Bill recognizes the wonderful togetherness and collaboration that is apparent in this otherwise dark and challenging time.

A Huge Collaborative Effort

Hi friends, my name is Bill Evertsberg. I’m one of the pastors at Kenilworth Union Church and this is Douglas, my assistant minister.

In my sermon on Sunday I mentioned this wonderful article from The New York Times Science Section last week by Alan Burdick. It was called “Monster or Machine” and it was about how the coronavirus works.

Mr. Burdick answers his own self-imposed question by saying that the coronavirus is not a monster because it has no agency; it’s just a tiny little machine. Because a virus really is kind of terrifying in its rudimentary simplicity. A virus is nothing more than a packet of information. It cannot move, grow, persist, or perpetuate on its own. It needs a host. All a virus is, is a tiny photocopy machine. All it does is make copies of itself.

And yet this tiny “wisp of data,” as Mr. Burdick refers to the virus, this tiny wisp of data has somehow managed to ground half the world’s commercial airliners; double the stock price of Zoom; postpone the seasons of the NBA and Major League Baseball and all political conventions, and the premieres of the next Black Widow, Spiderman, and James Bond films. Wild boars roam the streets of Barcelona.

But that’s not all the coronavirus has done. It has also somehow managed to mobilize the entire human race in the vastest collaborative effort in the history of our species.

And so all around the world, thousands of scientists are on a mad hunt for a vaccine, despite international borders and ideological differences, they will find this vaccine. And medical workers around the world are heroically caring for the sick at great risk to themselves. And essential workers are stocking shelves and delivering staples to our doors.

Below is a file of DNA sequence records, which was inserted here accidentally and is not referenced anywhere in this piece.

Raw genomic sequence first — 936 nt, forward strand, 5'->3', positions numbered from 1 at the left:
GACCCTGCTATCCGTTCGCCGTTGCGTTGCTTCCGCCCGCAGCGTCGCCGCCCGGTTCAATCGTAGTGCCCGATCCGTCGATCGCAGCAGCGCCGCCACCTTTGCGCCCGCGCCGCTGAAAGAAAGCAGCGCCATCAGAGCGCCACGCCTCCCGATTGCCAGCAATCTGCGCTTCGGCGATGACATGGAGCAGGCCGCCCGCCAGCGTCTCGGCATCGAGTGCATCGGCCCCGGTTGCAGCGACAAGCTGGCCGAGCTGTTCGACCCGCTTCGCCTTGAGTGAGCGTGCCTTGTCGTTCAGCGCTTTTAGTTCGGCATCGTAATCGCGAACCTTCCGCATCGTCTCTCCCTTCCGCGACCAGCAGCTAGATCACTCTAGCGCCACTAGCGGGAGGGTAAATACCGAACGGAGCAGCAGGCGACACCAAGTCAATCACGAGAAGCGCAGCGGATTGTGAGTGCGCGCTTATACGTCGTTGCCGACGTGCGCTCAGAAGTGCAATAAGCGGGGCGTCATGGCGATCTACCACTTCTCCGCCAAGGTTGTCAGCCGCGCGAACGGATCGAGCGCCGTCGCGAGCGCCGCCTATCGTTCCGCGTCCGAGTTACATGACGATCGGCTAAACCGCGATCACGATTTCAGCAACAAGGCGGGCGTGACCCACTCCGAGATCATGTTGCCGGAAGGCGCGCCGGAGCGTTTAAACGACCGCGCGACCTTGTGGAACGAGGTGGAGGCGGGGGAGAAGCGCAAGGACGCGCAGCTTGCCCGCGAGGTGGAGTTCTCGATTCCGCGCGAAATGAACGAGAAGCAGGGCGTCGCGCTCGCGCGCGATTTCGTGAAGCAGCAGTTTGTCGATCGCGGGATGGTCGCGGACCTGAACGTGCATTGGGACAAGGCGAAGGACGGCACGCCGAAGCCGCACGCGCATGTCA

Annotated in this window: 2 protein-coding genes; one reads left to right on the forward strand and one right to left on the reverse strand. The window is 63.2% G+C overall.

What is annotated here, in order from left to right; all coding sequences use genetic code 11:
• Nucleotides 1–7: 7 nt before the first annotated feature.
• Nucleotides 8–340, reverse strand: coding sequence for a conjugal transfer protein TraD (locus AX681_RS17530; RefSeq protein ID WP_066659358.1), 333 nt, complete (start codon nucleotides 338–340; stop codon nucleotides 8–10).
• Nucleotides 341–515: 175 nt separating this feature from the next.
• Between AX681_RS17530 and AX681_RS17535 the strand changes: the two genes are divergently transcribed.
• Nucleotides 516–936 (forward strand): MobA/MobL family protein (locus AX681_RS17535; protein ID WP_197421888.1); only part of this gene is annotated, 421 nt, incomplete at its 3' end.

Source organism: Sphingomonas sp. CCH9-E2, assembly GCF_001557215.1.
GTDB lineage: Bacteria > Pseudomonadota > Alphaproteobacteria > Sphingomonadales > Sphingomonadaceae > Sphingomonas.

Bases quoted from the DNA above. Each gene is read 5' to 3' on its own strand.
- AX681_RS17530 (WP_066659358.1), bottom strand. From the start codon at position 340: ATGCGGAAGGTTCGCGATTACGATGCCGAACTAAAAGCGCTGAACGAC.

And the rest of us, we help by staying home, wearing masks, buying groceries for our frail neighbors, cheering each other up on Zoom, and sending condolences to the heartbroken.

A recent study estimated that our sheltering in place together has prevented 60 million COVID-19 cases in the United States alone. 60 million. And it has prevented 285 million cases in China, which means that together by sheltering in place, we have prevented 800,000 additional deaths in the United States and 3.7 million deaths in China. Together, we have saved more human lives in a shorter amount of time than at any time in the history of our species. And I think this is such good news.

You know, there’s no reason to think of the twin traumas of coronavirus and George Floyd’s untimely death than as the twin traumas that they are, traumas of almost incalculable magnitude. And so we don’t pretend that they’re anything else. I don’t want to dress them up in pretty clothes or put false mental makeup on them.

And yet, I want to have this little micro-celebration with you and to name it like that, to name what we have done together on both fronts, this huge collaborative effort.

You know those aerial photographs of those thousands upon thousands of Americans marching in every major American city in protest against the unjust death of George Floyd? They are black and white, they are every color in between, together they’re all saying black lives matter and need to matter more. We’re doing that together and we’re sheltering in place together, to prevent unnecessary death. To say that human life is precious.

And you know, we’re going to have our squabbles about what sheltering in place should mean and how long it should last. We’re going to squabble over the proper response to Mr. Floyd’s unjust death. But we’ve cooperated together and we’re learning so much more, and the next time we have to go through either of these things, we will fail so much better.

All of that’s happening globally and gladdening my heart, and closer to home too, right? So, quarantine crushed our rummage sale this year. And our Outreach Benefit. But that didn’t stop Peter and Alice Schaff for one second. Maybe you heard that the virtual benefit this year raised $204,366 dollars. I think that is almost miraculous.

When Peter and Alice Schaff came to me and told me that their goal for our virtual benefit this year was going to be the same as our goal during our physical benefit last year, $175,000, I thought they were crazy. Don’t tell them I thought that. I didn’t tell them that because, Lord knows, the world already has enough dream killers. So I didn’t tell them that, but I did think to myself, I never thought they would be able to get $175,000.

And yet, through muscular will and brilliant organization and irresistible charm, Peter and Alice and Chris Cole and their stellar team managed to coax huge generosity out of all of you, and to summon the better angels of your nature. $204,366.

So, around the world, this is a dark and challenging time, no reason to pretend otherwise, but all around the world, these beautiful, wonderful things are happening, all these beautiful, wonderful people, and closer to home too at Kenilworth Union Church, all these beautiful things, and all these wonderful people making them happen. Thank you, thank you, thank you, and God bless you.